Wednesday, June 15, 2011

California Appeals Court Rules in Favor of MERS in Foreclosure

Another court has weighed on the MERS debacle. The California Court of Appeals in the Second Appellate District declared that MERS (Mortgage Electronic Registration Systems, Inc) can be a beneficiary on a deed of trust and that Avelo Mortgage does need to possess the promissory note on the mortgage before beginning foreclosure proceedings. Some opine that the ruling sets a precedent in California that MERS can foreclose without having a promissory note in its possession. The decision was based on another California MERS decision in which the homeowner (Gomes) argued that MERS could not initiate foreclosure and the court determined that the deed of trust “explicitly provided MERS with the authority to do so.” The Gomes decision also included a note that MERS did not have to provide the homeowner with assurances that MERS was authorized to proceed with the foreclosure. There is a distinguishing feature here – the note in question contained specific language that the home owner agreed to by executing the document. The note contained, inter alia, “that Borrower understands and agrees that MERS holds only legal title to the interests granted by Borrower in this Security Instrument, but if necessary to comply with law or custom, MERS has the right to exercise any or all of those interests, including, but not limited to, the right to foreclose and sell the property,” Judge Milton indicated that contractual language was the basis for the ruling.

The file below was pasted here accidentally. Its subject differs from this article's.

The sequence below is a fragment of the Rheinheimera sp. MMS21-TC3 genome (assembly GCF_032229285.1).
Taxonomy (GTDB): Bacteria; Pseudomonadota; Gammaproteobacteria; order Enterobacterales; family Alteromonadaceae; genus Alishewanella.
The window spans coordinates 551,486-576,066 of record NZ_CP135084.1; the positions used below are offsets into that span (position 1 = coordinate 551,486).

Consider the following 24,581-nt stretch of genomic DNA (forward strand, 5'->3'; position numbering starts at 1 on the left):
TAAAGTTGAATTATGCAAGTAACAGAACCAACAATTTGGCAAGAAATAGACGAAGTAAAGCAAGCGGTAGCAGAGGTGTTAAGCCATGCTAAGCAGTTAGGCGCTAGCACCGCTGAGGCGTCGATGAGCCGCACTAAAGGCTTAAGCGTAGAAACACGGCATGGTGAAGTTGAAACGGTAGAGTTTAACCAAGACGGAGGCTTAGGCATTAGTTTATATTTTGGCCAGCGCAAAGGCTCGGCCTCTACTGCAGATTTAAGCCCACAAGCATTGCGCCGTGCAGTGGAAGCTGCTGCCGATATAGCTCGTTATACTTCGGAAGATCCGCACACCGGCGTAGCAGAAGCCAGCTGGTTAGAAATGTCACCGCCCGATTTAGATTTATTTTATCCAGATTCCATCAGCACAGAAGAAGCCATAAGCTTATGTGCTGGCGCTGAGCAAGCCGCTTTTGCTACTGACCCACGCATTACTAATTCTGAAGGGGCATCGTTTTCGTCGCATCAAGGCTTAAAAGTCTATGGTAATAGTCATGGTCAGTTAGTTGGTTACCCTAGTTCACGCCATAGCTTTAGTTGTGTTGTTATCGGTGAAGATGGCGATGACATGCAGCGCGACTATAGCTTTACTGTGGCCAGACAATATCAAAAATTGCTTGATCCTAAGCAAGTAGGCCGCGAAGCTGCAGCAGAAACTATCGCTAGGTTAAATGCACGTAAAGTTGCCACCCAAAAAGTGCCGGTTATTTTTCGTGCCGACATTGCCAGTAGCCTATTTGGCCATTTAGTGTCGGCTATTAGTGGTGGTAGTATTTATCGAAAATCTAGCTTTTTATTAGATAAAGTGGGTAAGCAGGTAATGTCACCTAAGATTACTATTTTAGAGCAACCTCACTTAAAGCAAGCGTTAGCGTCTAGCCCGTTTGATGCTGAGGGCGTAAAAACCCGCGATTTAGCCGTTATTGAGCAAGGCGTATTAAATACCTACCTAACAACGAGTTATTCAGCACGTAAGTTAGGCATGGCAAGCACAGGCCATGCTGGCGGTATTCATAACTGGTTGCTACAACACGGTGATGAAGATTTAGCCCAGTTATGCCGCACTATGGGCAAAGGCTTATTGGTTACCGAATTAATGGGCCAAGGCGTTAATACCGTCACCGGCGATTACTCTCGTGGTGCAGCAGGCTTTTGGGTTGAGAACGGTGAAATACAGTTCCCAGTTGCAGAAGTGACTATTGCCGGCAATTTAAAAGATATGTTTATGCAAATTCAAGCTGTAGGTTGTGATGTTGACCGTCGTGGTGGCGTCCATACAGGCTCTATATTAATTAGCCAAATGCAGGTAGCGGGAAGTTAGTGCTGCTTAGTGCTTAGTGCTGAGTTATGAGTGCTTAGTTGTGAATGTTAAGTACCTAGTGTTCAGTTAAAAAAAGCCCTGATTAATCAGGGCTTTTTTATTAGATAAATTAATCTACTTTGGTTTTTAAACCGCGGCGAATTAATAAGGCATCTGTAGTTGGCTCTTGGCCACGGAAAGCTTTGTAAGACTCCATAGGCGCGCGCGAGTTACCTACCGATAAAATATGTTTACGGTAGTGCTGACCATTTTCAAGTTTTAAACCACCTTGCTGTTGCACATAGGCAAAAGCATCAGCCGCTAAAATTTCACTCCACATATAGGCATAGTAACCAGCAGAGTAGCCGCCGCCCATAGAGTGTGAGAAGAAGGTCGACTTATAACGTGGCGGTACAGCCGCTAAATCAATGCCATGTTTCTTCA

When trying to interpret decisions such as this, there is a tendency to view the result and not the reason. However, it is important to note the reason because another situation may have different language and it is the language that controls the decisions. Many rush to judgment and view decisions such as this as “California rules that MERS is valid” and this is not the result of this decision.
At least in California, it looks like the courts may side with MERS, although the conflicts continue to be decided on a case-by-case basis. Another case in California with different language may be decided differently. Other states such as Oregon and New York – have tended to throw out MERS cases or even decide in favor of the homeowner.

No comments:

Post a Comment